Homily Reflection – 4th Sunday of Easter

14. May, 2015Church News, Feature, Ladyewell NewsComments Off


R1. Acts 4:2-12//Ps 118:1 and 8-9. 21-23. 26 and 28-29

R2. 1John 3:1-2//Accl. John 10:14// Gosp. John 10:11-18



The Church celebrates today “The Good Shepherd Sunday”. It was celebrated on the second Sunday called Low Sunday before 1970. Then, the Church also prayed for increase in vocation to the Priesthood and Religious life. With the advent of the revelation of God’s mercy as revealed to St. Faustina Kolwaska in 1931, the Pontiff (St. John Paul II) approved of the second Sunday of Easter to be Divine Mercy Sunday; while “The Good Shepherd Sunday” was moved to the Fourth Sunday of Easter. This Sunday derives its name from the readings of the day, especially the gospel.

The fullness of God’s revelation is found in the person of Jesus Christ (Dei Verbum No. 4). With the lack of responsibility on the part of the shepherds of Israel, God promised to give them a shepherd after his own heart (cf. Jer 3:15) who would lovingly shepherd them. Going further later on, God calls himself the Shepherd of his people, Israel “I myself will be your shepherd” (Ez 34:15). From the gospel of today, we see this promise of God affirmed by Christ as fulfilled in him: “I am the Good Shepherd” (John 10:11). He is the fulfilment of the Old Testament prefigurations. Note here that he uses the term “I AM”. This brings to bare his divinity as God as revealed to Moses in the burning bush: “Tell him that I AM has sent you” (See Ex 3:14). To make it clearer, Jesus does not use simile in describing himself. He never says: I am like the Good Shepherd, but I am the Good Shepherd. He is the shepherd who never leaves his flock untended.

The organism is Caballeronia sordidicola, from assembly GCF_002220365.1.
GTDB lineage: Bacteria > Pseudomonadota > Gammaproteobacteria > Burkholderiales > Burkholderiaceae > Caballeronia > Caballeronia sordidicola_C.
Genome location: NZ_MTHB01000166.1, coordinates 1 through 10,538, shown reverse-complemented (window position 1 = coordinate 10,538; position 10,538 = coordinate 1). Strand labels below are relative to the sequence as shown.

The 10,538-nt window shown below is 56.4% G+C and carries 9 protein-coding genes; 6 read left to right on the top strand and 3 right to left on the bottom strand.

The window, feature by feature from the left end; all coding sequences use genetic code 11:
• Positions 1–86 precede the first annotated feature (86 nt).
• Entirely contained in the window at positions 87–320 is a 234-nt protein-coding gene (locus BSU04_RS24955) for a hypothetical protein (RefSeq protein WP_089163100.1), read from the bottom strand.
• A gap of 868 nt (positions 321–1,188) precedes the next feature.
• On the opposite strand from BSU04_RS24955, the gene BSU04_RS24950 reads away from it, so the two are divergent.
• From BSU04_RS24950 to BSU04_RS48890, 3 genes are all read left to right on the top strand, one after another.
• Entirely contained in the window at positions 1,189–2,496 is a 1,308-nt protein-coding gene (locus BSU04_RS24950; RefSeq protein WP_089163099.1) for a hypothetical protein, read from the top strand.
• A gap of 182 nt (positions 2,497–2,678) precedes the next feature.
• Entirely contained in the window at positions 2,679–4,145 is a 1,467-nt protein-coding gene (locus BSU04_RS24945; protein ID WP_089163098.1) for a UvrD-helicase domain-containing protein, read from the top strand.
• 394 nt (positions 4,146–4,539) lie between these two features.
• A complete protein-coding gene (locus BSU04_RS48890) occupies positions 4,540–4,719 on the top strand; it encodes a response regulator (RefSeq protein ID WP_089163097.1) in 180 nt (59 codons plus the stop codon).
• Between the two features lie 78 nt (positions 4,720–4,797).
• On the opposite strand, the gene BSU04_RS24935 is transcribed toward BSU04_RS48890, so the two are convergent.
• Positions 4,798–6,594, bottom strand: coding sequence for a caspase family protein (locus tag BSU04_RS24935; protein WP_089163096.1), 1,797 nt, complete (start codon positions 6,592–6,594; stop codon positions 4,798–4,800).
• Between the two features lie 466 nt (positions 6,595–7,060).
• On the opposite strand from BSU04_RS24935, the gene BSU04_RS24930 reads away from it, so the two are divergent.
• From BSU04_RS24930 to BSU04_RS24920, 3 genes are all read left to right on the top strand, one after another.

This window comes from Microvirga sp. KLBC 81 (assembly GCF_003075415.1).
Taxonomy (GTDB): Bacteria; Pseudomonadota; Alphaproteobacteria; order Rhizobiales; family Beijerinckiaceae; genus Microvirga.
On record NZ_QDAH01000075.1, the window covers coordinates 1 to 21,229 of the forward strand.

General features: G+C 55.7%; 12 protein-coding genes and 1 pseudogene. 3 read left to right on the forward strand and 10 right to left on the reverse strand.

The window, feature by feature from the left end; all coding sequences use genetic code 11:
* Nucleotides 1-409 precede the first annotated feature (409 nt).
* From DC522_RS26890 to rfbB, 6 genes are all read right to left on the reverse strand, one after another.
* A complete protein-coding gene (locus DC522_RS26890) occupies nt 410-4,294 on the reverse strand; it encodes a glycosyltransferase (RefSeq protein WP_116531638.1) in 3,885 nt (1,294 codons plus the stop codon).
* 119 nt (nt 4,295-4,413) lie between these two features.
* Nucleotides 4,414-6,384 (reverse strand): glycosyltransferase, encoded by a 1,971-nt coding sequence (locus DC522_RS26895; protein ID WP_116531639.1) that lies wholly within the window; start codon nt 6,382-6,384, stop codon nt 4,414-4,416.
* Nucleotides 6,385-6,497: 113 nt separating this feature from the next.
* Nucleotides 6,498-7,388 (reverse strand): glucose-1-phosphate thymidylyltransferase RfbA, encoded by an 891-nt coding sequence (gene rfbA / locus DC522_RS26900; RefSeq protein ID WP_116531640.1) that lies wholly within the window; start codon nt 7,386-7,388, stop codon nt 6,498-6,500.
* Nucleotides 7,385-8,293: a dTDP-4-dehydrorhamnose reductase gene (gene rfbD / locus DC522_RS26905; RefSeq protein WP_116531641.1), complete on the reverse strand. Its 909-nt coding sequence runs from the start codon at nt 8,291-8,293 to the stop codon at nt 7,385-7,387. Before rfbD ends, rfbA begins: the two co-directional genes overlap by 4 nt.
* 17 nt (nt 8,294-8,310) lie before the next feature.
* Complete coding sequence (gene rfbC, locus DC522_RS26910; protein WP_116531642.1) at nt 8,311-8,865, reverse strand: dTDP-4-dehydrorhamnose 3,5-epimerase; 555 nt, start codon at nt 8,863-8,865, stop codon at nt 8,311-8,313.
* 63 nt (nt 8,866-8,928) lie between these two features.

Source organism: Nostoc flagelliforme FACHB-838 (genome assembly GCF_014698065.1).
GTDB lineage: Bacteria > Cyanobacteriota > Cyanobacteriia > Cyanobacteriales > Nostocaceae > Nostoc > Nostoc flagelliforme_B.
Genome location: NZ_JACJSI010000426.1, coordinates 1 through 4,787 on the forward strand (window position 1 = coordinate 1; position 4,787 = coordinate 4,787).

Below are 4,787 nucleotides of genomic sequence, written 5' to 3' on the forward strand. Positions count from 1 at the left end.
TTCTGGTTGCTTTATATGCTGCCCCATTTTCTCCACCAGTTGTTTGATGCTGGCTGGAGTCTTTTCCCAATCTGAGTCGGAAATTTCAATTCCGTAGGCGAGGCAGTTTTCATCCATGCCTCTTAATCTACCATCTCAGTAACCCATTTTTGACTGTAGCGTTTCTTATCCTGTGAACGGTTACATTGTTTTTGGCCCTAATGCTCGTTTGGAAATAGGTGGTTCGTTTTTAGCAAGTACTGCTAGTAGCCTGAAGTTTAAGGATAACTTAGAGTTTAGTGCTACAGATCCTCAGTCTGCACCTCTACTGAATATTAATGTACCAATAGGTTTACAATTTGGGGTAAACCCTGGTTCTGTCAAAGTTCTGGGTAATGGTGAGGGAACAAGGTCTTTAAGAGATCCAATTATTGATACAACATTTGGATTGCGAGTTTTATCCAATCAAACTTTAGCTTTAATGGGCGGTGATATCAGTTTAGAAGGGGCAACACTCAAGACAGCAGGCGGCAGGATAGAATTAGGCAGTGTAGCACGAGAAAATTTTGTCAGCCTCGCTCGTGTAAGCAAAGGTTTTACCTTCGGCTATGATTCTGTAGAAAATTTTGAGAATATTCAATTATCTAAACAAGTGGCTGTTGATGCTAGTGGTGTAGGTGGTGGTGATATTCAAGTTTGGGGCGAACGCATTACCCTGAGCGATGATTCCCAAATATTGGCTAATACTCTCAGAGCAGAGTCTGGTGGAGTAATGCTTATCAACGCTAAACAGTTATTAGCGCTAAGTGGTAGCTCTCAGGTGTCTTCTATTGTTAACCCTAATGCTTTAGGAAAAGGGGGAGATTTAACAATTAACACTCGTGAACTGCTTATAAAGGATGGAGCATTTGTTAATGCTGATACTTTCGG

Ordinarily, a shepherd has great courage and will always remain stationed with his flock in the face of threatening wolves. All this is done out of great love for the flock he guides. Unlike the detested Old Testament shepherds on whom Zechariah prophesied woes (cf. Zech 11:17), Jesus leads his flock from the bondage of sin to the pastureland of freedom of the children of God (cf. Rom 8:21; Jer 31:31). Jesus surpasses all others who came before him, for he lays down his life for his sheep (John 10:14). He came that they may have the fullness of life (John 10:10). A shepherd is one who never cares for his own comfort, but sacrifices his life for his flock. This is what makes Jesus’ nature of shepherd distinct as he affirmed (John 10:11). 

The excellence of his nature of shepherd is to be found in his self-immolation described in Heb 13:20. He is a Shepherd who loves, trusts and has a good knowledge of his flock and his flock know him. In this way, he shows us how much we his flock are united to him and the Blessed Trinity. What a revelation of divine intimacy! A shepherd who has no good knowledge of his flock will hardly love or trust his flock. In this way, one thing is definitely sure: he will exploit them rather than lead them to life and freedom. This is because he has not the interest of the flock, but his own selfish interest. Little wonder, then, Jean Vanier writes, “One can only guide someone if there is no desire to possess, control or manipulate the other; if mutual trust, respect and love have been born between the two” (Jean Vanier: Drawn into the Mystery of Jesus through the Gospel of John, 2004, p. 181). Christ is the Good Shepherd. He knows his flock, trusts them and gives his life for them.